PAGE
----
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fmy doctor recommended ibgard. abdominal pain and bloating. now i'm in control of my ibs. nonprescription ibgard - calms the angry gut. happening now in charleston, south carolina, michael slager who shot and killed an unarmed black man during a traffic stop just pleaded guilty to a federal civil rights charge after insisting it was self-defense. slager shot walter scott in the back five times during the 2015 encounter. this incident was caught on tape and reignited nationwide protests over police killings of black men. slager pleaded guilty to one felony count using excessive force. other charges, including the state murder charge, were dropped. his state murder charge ended in a hung jury and was declared a mistrial. slager could be sentenced up to life in prison. joining me to discuss is paul
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butler, professor at georgetown law school. convictions are rare for police officers when it comes to on-duty killings. >> that's right. >> so what do you think happened with this plea deal? do you think he knew he was going to lose this civil case? >> most criminal defendants end up pleading guilty but cops are the exception. they usually are not prosecuted. when they are prosecuted, they usually prefer to take their chances with the jury. well, officer slager did that and it didn't work out so well for him. he got a mistrial but reportedly this split was 11 for conviction, 1 for acquittal. so the state promised to retry him. officer slager had to be concerned if he was con convicted of murder, he would face the death penalty. death is off the table. it's even unlikely that he'll get the maximum punishment, which is life in prison. >> what could his sentence be?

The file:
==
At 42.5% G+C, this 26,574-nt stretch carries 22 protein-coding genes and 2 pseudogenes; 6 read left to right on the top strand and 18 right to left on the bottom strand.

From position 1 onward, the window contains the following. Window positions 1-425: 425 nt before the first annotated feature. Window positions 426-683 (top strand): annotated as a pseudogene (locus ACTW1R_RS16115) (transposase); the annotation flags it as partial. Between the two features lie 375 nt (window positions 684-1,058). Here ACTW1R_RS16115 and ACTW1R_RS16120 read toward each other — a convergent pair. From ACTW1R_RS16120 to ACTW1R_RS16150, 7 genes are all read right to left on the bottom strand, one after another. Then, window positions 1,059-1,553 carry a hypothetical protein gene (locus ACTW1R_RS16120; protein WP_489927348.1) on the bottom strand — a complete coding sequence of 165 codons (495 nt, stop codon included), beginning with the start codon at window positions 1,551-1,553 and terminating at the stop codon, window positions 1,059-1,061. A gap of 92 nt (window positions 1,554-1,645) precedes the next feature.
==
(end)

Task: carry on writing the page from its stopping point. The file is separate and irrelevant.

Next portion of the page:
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>> under the federal law, if you accept responsibility, which means plead guilty, you get points, which means you get time taken off your sentence. the prosecutors have worked out other arrangements for him to be punished for a lower level offense. the judge doesn't have to go for this but frequently they do. both defense attorneys and prosecutors like plea bargains. you never know what will happen when put before a jury. >> paul, thank you for your analysis. up next, an fbi translator gone rogue marrying an isis fighter she was assigned to investigate. the stunning story up next. to lose weight? braid contrave is an fda-approved weight-loss medicine that may help adults who are overweight or struggle with obesity lose weight and keep it off. contrave is believed to work on two areas of the brain: your hunger center... (woman) i'm so hungry.
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and now to a cnn exclusive. the real-life story of an fbi investigator gone rogue, traveling to syria to marry the isis fighter she was assigned to investigate. drew griffin has the story. >> reporter: he is known by isis as the german. abu al amani, a notorious isis fighter, a former german rapper who called for violent jihad and held this severed head of an isis victim. he's a germ nan national target as a global terrorist who survived a u.s. missile strike in 2015 and is believed to be
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still alive somewhere in syria. she lied to her bosses, secretly traveled to syria and married him for a short time, becoming the isis bride of the very terrorist she was assigned to investigate. that now former employee is daniella green, her face obscured for her safety. green served just two years in prison and is now free. she wouldn't answer cnn's question saying, if i talk to you, my family will be in danger. the information about her case comes from previously sealed court documents. the records unsealed only after green finished cooperating with authorities. and after prosecutors asked the judge to make them public, unceiling these documents, they write, will allow appropriate
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public access to this case. greene, who was already married, travel to syria in the summer of 2014 and not only spent time in the company of members of isis but ended up marrying an infamous isis terrorist. >> he is calling upon his followers to commit attacks inside europe. he says, i quote, europe is in your battleground. go and slaughter them. and shed their blood, take hostages, kill them. >> daniela greene was born in czech and met and married a u.s. army soldier. greene enrolled in clemson university history department seeking her master's degree. >> daniela was a hard-working conscientious student. >> reporter: this was her thesis